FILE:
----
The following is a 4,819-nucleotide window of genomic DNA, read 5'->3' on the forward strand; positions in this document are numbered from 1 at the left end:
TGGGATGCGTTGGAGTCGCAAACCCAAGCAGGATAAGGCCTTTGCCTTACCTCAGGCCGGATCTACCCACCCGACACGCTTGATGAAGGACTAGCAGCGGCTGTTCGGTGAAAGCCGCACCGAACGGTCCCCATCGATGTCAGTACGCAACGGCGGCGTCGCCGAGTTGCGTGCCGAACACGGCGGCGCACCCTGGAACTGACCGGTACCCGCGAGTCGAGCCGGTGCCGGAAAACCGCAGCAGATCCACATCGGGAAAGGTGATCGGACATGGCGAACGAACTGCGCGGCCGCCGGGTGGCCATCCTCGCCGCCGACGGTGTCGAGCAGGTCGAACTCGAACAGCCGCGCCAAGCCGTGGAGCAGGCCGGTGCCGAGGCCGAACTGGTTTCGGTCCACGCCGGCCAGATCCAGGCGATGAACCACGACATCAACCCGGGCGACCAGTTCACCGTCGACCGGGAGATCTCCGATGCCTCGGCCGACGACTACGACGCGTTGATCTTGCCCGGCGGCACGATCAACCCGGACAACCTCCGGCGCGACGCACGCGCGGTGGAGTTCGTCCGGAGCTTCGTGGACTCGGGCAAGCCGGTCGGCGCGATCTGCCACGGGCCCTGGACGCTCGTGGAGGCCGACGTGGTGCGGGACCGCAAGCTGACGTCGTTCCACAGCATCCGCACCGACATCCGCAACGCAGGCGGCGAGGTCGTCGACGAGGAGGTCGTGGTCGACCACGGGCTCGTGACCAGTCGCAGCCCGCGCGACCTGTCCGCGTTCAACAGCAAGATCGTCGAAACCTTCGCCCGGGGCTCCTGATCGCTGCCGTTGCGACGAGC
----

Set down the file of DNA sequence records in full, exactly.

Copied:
The following is a 4,819-nucleotide window of genomic DNA, read 5'->3' on the forward strand; positions in this document are numbered from 1 at the left end:
TGGGATGCGTTGGAGTCGCAAACCCAAGCAGGATAAGGCCTTTGCCTTACCTCAGGCCGGATCTACCCACCCGACACGCTTGATGAAGGACTAGCAGCGGCTGTTCGGTGAAAGCCGCACCGAACGGTCCCCATCGATGTCAGTACGCAACGGCGGCGTCGCCGAGTTGCGTGCCGAACACGGCGGCGCACCCTGGAACTGACCGGTACCCGCGAGTCGAGCCGGTGCCGGAAAACCGCAGCAGATCCACATCGGGAAAGGTGATCGGACATGGCGAACGAACTGCGCGGCCGCCGGGTGGCCATCCTCGCCGCCGACGGTGTCGAGCAGGTCGAACTCGAACAGCCGCGCCAAGCCGTGGAGCAGGCCGGTGCCGAGGCCGAACTGGTTTCGGTCCACGCCGGCCAGATCCAGGCGATGAACCACGACATCAACCCGGGCGACCAGTTCACCGTCGACCGGGAGATCTCCGATGCCTCGGCCGACGACTACGACGCGTTGATCTTGCCCGGCGGCACGATCAACCCGGACAACCTCCGGCGCGACGCACGCGCGGTGGAGTTCGTCCGGAGCTTCGTGGACTCGGGCAAGCCGGTCGGCGCGATCTGCCACGGGCCCTGGACGCTCGTGGAGGCCGACGTGGTGCGGGACCGCAAGCTGACGTCGTTCCACAGCATCCGCACCGACATCCGCAACGCAGGCGGCGAGGTCGTCGACGAGGAGGTCGTGGTCGACCACGGGCTCGTGACCAGTCGCAGCCCGCGCGACCTGTCCGCGTTCAACAGCAAGATCGTCGAAACCTTCGCCCGGGGCTCCTGATCGCTGCCGTTGCGACGAGC